In its recent article, “Drill or Quarrel?” The Economist draws conclusions that are far from natural.
Although the article laments “political fractiousness” as a complication to capitalizing on the Southeast Mediterranean’s natural gas supply, it creates a political issue where there is none. By giving credence to Turkish claims on gas fields between Cyprus and Israel, the article disseminates misconceptions and fails to report that the recently discovered gas could be a factor in uniting the region while offering a viable alternative energy source from which all of Europe can benefit.
The misconceptions stem from the article’s depiction of Turkish claims to natural gas fields in the seabed off the southern coast of Cyprus as having equal force and credibility as those of the Republic of Cyprus, which has an Exclusive Economic Zone that is widely recognized by the EU, the US, Israel, Russia and neighboring states in the region. By branding this an issue of contention between Greek-Cypriots and Turkish-Cypriots, the article aims to justify Turkish belligerence in the region that is both unfounded and contrary to international law.
The Republic of Cyprus’ right to an Exclusive Economic Zone is defined in the UN’s Convention on the Law of the Sea (UNCLOS). That zone encompasses 200 nautical miles surrounding the island of Cyprus and gives it the right to lay pipelines within that zone. Upon discovery of stores of natural gas stores in the eastern Mediterranean, Israel and Cyprus sought to delineate the boundaries of their Exclusive Economic Zones but were met with Turkish interference. As the Economist article correctly points out, Turkey sent a warship to the area, seeking to bully the two countries as they tested drilling in the area.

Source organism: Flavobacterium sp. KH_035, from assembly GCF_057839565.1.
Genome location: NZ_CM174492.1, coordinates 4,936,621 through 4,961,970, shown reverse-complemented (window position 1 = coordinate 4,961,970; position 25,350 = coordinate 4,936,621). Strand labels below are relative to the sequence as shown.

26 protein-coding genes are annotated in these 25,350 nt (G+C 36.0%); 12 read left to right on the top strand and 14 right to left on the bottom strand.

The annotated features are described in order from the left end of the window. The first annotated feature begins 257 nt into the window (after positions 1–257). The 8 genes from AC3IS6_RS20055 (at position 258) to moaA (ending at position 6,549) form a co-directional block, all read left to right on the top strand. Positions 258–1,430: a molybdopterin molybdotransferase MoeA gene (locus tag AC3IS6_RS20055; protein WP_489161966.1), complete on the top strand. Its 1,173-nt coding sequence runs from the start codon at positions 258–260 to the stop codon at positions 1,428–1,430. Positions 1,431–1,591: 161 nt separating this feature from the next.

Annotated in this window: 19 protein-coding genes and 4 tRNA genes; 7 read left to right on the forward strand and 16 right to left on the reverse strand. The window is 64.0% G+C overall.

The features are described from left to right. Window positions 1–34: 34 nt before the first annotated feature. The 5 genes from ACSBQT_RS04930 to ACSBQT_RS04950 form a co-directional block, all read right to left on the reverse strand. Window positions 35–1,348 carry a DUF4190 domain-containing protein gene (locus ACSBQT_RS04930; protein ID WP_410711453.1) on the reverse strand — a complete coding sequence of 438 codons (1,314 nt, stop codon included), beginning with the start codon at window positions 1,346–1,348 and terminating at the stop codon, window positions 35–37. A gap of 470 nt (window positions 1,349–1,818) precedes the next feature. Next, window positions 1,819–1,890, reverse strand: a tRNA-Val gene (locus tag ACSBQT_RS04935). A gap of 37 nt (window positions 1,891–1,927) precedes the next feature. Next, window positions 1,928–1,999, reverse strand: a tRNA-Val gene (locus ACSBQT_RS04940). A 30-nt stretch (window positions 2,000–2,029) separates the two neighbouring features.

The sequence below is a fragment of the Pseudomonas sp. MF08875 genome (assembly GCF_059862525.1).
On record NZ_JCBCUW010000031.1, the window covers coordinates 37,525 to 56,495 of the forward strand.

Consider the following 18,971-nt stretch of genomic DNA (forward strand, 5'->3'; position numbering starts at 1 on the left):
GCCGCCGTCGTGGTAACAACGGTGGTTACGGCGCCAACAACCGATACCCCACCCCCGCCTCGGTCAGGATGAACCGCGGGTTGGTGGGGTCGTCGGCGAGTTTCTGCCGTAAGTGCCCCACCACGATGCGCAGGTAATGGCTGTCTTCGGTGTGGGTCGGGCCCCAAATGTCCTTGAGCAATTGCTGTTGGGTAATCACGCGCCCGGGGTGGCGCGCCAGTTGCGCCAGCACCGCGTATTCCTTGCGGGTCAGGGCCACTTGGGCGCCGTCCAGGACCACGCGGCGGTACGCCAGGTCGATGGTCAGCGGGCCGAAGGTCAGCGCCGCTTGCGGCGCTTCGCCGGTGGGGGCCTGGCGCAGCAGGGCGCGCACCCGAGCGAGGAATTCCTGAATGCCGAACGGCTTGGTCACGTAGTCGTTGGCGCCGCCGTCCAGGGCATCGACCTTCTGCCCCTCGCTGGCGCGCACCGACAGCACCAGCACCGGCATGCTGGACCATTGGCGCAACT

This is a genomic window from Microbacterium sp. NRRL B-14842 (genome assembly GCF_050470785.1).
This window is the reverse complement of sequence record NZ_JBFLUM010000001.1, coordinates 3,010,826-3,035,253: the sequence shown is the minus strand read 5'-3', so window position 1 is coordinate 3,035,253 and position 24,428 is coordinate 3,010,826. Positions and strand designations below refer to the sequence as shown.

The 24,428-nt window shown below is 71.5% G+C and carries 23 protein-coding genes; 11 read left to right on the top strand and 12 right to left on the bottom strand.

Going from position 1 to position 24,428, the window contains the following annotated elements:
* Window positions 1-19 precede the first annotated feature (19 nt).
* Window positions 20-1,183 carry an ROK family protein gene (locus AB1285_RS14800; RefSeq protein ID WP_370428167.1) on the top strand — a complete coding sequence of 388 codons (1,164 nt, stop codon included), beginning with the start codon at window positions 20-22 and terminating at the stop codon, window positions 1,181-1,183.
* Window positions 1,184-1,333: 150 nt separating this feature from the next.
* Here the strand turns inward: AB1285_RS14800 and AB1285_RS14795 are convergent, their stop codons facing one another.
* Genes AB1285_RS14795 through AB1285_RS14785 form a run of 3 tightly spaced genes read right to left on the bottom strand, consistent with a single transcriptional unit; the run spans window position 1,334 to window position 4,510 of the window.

Such actions are in line with previous acts of non-cooperation by Turkey. The Turkish government is yet to ratify the UNCLOS agreement and rejects Cyprus’ right to its 200nm Exclusive Economic Zone. Furthermore, the government claims that Turkish citizens are entitled to resources of the Republic of Cyprus, a state the Turkish government has been trying to dissolve since its 1974 invasion of northern Cyprus. Turkey has no justifiable right to make claims on the part of northern Cyprus, which is not recognized by the international community.
In interfering with the drilling process, the Turkish government fails to recognize its own potential to benefit from a pipeline that could be constructed from Cyprus to Turkey, funneling gas that Turkey desperately needs from the eastern Mediterranean that would also benefit Turkish Cypriots. Instead, Turkey continues to use the threat of military force to intimidate its neighbors and support its baseless claims.
By propagating Turkey’s claims, The Economist is also guilty of failing to realize the potential for what would be the first energy source in the region to be controlled by a western, democratic nation. It also misses an opportunity to recognize the legitimate rights the Republic of Cyprus to resources within its Exclusive Economic Zone. Instead of encouraging cooperation between countries in the Mediterranean that would lead to mutual economic benefit for all countries involved, the publication enables the Turkish government to hamper drilling in the future.
Rather than decrying “political fractiousness” as an inevitable obstacle to the drilling within Israel and Cyprus’ Exclusive Economic Zones, The Economist should shore up its preconceptions on the Cypriot issue so that the goal of greater energy independence for the EU can proceed uninhibited.